Recently adaptation theorists have argued for a re-valuing of adaptations and of the dynamic between originary texts and their adaptation. Critics such as Brian McFarlane, Imelda Whelehan, and Deborah Cartmell have argued that adaptations carry “cultural capital” equal to the original’s, and that putting a material, original text in dialogue with an adaptation provides an opportunity to revalue, perhaps increase the value of the original.
Initially formed as a response to critical responses to film adaptations of Jane Austen’s novels, adaptation theory potentially applies more widely, to originals and adaptations in a variety of media both material and immaterial, and by a variety of authors: Southerne’s stage adaptation of Behn’s Oroonoko, Inchbald’s use of Kotzebue’s plays, sequels to Austen’s novels posted on The Republic of Pemberley website, the recent film adaptation of Gulliver’s Travels, and so forth. Questions posed by adaptation itself and by adaptation theory include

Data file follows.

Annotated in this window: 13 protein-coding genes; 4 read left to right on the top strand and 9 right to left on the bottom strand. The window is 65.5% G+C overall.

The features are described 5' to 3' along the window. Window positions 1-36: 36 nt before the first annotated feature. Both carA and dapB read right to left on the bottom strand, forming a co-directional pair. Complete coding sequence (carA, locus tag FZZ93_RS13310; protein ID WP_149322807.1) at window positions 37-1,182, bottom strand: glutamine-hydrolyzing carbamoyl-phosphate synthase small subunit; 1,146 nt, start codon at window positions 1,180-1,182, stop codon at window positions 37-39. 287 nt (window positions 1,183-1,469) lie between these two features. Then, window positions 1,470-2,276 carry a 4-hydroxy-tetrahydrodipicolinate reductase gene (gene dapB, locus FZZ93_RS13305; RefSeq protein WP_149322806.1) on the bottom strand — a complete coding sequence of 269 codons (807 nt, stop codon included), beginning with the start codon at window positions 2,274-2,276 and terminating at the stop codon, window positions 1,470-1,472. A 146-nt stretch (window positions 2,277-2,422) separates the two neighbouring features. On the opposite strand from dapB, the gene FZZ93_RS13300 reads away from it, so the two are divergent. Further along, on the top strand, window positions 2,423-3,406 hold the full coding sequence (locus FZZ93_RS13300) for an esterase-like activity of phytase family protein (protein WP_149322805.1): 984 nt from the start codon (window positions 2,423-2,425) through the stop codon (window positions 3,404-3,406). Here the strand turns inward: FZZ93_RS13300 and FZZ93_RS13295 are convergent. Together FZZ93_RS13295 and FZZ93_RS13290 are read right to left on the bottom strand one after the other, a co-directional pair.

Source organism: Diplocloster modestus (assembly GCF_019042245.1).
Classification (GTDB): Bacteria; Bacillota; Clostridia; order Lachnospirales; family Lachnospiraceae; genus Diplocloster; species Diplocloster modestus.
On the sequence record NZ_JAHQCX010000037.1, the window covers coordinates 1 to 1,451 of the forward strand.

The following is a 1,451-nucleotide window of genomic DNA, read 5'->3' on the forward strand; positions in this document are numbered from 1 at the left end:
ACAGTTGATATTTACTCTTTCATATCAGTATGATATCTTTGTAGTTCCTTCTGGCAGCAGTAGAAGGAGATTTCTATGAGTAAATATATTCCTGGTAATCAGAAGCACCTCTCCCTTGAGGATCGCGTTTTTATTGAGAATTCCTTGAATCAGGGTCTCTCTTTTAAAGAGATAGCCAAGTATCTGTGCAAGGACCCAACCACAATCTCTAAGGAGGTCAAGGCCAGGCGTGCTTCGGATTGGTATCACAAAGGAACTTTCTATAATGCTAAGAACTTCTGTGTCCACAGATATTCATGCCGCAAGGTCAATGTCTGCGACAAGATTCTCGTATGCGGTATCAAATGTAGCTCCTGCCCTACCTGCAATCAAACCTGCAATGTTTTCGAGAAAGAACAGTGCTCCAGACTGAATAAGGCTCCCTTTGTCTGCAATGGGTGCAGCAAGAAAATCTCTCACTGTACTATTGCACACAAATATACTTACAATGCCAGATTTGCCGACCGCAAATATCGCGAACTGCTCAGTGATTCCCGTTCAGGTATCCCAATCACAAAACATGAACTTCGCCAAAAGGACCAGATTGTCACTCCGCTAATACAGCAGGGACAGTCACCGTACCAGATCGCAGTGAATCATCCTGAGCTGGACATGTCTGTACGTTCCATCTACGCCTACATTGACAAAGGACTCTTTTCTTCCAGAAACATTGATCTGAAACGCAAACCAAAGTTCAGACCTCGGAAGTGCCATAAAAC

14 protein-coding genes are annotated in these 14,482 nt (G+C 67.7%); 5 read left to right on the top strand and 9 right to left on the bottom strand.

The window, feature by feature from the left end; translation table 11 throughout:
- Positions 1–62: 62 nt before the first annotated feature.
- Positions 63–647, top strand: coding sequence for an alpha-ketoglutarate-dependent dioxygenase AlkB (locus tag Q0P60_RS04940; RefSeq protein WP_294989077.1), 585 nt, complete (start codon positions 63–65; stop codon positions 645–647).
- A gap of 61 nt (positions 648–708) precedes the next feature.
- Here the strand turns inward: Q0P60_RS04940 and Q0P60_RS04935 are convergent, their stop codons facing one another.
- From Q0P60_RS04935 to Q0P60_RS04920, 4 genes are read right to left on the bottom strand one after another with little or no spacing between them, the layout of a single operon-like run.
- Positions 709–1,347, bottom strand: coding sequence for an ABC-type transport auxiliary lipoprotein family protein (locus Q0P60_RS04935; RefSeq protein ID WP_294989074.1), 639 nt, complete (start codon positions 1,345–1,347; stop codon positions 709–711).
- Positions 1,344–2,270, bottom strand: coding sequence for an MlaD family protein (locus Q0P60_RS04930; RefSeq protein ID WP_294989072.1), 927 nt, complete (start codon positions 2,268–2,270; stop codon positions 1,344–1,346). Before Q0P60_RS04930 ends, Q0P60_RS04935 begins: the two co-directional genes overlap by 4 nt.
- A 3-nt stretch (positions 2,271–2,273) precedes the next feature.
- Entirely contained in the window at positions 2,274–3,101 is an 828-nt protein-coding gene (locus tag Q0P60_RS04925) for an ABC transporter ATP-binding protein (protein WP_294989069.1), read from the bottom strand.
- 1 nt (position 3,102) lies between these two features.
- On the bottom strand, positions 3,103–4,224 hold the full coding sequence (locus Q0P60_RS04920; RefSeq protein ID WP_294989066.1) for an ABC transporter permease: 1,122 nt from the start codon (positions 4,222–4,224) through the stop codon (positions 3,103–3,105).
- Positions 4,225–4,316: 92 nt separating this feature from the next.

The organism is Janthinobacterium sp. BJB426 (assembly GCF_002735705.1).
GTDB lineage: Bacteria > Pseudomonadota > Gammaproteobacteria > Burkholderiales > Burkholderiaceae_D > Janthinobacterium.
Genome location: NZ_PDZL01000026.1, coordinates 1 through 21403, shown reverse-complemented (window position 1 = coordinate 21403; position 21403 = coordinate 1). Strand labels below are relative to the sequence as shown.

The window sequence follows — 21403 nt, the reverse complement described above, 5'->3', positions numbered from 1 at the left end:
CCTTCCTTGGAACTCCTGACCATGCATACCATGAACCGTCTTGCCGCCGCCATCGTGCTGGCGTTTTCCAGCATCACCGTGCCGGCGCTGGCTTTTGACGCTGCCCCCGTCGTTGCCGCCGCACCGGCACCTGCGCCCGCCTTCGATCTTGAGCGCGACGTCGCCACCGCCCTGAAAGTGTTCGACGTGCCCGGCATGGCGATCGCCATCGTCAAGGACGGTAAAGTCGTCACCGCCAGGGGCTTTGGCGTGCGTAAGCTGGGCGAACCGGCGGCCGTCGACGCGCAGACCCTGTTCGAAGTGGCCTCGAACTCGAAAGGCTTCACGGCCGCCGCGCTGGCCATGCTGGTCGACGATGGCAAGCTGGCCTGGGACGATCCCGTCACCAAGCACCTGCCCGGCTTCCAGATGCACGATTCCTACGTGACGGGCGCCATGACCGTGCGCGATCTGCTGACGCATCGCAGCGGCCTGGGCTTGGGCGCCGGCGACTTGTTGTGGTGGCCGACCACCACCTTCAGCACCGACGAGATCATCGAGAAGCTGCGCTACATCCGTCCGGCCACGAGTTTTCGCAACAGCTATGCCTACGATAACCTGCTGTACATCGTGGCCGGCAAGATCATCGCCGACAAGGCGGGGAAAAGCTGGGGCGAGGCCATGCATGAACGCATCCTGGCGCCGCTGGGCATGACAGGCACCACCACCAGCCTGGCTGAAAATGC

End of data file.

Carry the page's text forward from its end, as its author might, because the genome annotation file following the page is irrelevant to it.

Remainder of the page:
•What is the relationship between an originary eighteenth-century text and an adaptation? Does a tradition of adapting a text (Shakespeare’s plays in the eighteenth century, Austen’s novels in the twentieth) affect its standing? In what ways? For whom?
•What is the significance of factors such as gender, class, or genre in making or valuing adaptation?
•What does adaptation theory suggest to us about the role of originality in a digital age?
•How should “originality” be used in analyzing, evaluating, teaching, canonizing eighteenth-century texts?
This panel seeks papers considering the relationship between eighteenth-century literature and adaptations, whether during the eighteenth century or subsequent periods, and whether in print or less material forms.
Chair and Organizer: Dr. Karen Gevirtz, Dept. of English, Seton Hall University, Karen.email@example.com.